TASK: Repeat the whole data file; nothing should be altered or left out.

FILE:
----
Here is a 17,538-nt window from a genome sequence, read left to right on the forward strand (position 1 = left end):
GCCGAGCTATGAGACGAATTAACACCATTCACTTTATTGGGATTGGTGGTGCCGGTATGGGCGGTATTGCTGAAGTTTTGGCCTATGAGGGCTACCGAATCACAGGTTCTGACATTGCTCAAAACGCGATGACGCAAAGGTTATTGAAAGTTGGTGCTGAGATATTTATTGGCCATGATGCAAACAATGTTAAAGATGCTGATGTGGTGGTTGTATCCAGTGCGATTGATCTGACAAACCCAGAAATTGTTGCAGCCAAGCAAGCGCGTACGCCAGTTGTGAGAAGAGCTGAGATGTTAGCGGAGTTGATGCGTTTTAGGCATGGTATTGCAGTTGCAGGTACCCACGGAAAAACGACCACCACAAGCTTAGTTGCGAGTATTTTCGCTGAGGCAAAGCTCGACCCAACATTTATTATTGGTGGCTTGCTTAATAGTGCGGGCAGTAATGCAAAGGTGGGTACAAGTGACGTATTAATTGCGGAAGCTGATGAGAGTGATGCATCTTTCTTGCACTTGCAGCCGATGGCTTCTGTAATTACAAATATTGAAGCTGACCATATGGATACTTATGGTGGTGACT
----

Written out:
Here is a 17,538-nt window from a genome sequence, read left to right on the forward strand (position 1 = left end):
GCCGAGCTATGAGACGAATTAACACCATTCACTTTATTGGGATTGGTGGTGCCGGTATGGGCGGTATTGCTGAAGTTTTGGCCTATGAGGGCTACCGAATCACAGGTTCTGACATTGCTCAAAACGCGATGACGCAAAGGTTATTGAAAGTTGGTGCTGAGATATTTATTGGCCATGATGCAAACAATGTTAAAGATGCTGATGTGGTGGTTGTATCCAGTGCGATTGATCTGACAAACCCAGAAATTGTTGCAGCCAAGCAAGCGCGTACGCCAGTTGTGAGAAGAGCTGAGATGTTAGCGGAGTTGATGCGTTTTAGGCATGGTATTGCAGTTGCAGGTACCCACGGAAAAACGACCACCACAAGCTTAGTTGCGAGTATTTTCGCTGAGGCAAAGCTCGACCCAACATTTATTATTGGTGGCTTGCTTAATAGTGCGGGCAGTAATGCAAAGGTGGGTACAAGTGACGTATTAATTGCGGAAGCTGATGAGAGTGATGCATCTTTCTTGCACTTGCAGCCGATGGCTTCTGTAATTACAAATATTGAAGCTGACCATATGGATACTTATGGTGGTGACT